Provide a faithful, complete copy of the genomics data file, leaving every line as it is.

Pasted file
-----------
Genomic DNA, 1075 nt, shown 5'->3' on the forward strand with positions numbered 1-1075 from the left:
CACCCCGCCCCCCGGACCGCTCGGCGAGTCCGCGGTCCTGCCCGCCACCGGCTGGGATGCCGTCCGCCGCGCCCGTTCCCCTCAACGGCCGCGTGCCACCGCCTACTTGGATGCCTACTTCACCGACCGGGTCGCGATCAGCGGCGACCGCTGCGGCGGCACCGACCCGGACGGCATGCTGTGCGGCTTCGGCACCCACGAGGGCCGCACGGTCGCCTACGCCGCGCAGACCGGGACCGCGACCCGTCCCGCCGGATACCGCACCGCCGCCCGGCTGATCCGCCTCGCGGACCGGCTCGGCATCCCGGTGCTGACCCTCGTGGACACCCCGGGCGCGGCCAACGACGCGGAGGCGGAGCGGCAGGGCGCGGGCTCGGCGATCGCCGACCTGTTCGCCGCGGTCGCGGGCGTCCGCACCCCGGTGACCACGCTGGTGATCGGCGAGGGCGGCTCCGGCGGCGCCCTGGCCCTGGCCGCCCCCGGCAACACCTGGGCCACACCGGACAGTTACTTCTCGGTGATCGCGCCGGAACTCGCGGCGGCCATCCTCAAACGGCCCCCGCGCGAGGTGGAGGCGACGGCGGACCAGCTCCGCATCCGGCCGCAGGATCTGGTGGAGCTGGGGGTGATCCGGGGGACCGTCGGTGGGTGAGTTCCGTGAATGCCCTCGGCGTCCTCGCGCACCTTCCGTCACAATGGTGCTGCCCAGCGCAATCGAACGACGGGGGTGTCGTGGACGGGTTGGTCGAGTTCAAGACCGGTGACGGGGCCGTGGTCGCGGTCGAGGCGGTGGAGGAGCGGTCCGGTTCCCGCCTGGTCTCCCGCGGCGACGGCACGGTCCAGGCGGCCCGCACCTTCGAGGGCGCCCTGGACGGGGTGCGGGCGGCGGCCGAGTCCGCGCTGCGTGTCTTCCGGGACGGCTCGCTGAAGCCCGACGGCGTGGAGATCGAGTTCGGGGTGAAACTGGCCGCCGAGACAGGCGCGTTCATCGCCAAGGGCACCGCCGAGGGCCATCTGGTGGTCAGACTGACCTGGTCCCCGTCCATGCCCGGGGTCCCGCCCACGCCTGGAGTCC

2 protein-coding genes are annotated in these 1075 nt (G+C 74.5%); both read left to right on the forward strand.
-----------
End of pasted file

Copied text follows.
Genomic DNA, 1075 nt, shown 5'->3' on the forward strand with positions numbered 1-1075 from the left:
CACCCCGCCCCCCGGACCGCTCGGCGAGTCCGCGGTCCTGCCCGCCACCGGCTGGGATGCCGTCCGCCGCGCCCGTTCCCCTCAACGGCCGCGTGCCACCGCCTACTTGGATGCCTACTTCACCGACCGGGTCGCGATCAGCGGCGACCGCTGCGGCGGCACCGACCCGGACGGCATGCTGTGCGGCTTCGGCACCCACGAGGGCCGCACGGTCGCCTACGCCGCGCAGACCGGGACCGCGACCCGTCCCGCCGGATACCGCACCGCCGCCCGGCTGATCCGCCTCGCGGACCGGCTCGGCATCCCGGTGCTGACCCTCGTGGACACCCCGGGCGCGGCCAACGACGCGGAGGCGGAGCGGCAGGGCGCGGGCTCGGCGATCGCCGACCTGTTCGCCGCGGTCGCGGGCGTCCGCACCCCGGTGACCACGCTGGTGATCGGCGAGGGCGGCTCCGGCGGCGCCCTGGCCCTGGCCGCCCCCGGCAACACCTGGGCCACACCGGACAGTTACTTCTCGGTGATCGCGCCGGAACTCGCGGCGGCCATCCTCAAACGGCCCCCGCGCGAGGTGGAGGCGACGGCGGACCAGCTCCGCATCCGGCCGCAGGATCTGGTGGAGCTGGGGGTGATCCGGGGGACCGTCGGTGGGTGAGTTCCGTGAATGCCCTCGGCGTCCTCGCGCACCTTCCGTCACAATGGTGCTGCCCAGCGCAATCGAACGACGGGGGTGTCGTGGACGGGTTGGTCGAGTTCAAGACCGGTGACGGGGCCGTGGTCGCGGTCGAGGCGGTGGAGGAGCGGTCCGGTTCCCGCCTGGTCTCCCGCGGCGACGGCACGGTCCAGGCGGCCCGCACCTTCGAGGGCGCCCTGGACGGGGTGCGGGCGGCGGCCGAGTCCGCGCTGCGTGTCTTCCGGGACGGCTCGCTGAAGCCCGACGGCGTGGAGATCGAGTTCGGGGTGAAACTGGCCGCCGAGACAGGCGCGTTCATCGCCAAGGGCACCGCCGAGGGCCATCTGGTGGTCAGACTGACCTGGTCCCCGTCCATGCCCGGGGTCCCGCCCACGCCTGGAGTCC

2 protein-coding genes are annotated in these 1075 nt (G+C 74.5%); both read left to right on the forward strand.